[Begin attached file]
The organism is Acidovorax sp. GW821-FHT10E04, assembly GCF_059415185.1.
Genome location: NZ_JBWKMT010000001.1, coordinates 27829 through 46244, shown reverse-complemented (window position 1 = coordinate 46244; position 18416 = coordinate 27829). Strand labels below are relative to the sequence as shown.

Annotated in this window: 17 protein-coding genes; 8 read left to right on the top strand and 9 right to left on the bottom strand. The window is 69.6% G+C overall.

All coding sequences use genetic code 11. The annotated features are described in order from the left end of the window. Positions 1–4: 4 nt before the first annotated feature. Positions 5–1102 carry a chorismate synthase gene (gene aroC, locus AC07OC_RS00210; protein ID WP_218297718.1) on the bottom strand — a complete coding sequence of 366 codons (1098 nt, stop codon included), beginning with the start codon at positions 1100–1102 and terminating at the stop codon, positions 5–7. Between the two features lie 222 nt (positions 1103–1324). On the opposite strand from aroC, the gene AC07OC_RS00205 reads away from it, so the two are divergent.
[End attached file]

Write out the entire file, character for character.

The organism is Acidovorax sp. GW821-FHT10E04, assembly GCF_059415185.1.
Genome location: NZ_JBWKMT010000001.1, coordinates 27829 through 46244, shown reverse-complemented (window position 1 = coordinate 46244; position 18416 = coordinate 27829). Strand labels below are relative to the sequence as shown.

Annotated in this window: 17 protein-coding genes; 8 read left to right on the top strand and 9 right to left on the bottom strand. The window is 69.6% G+C overall.

All coding sequences use genetic code 11. The annotated features are described in order from the left end of the window. Positions 1–4: 4 nt before the first annotated feature. Positions 5–1102 carry a chorismate synthase gene (gene aroC, locus AC07OC_RS00210; protein ID WP_218297718.1) on the bottom strand — a complete coding sequence of 366 codons (1098 nt, stop codon included), beginning with the start codon at positions 1100–1102 and terminating at the stop codon, positions 5–7. Between the two features lie 222 nt (positions 1103–1324). On the opposite strand from aroC, the gene AC07OC_RS00205 reads away from it, so the two are divergent.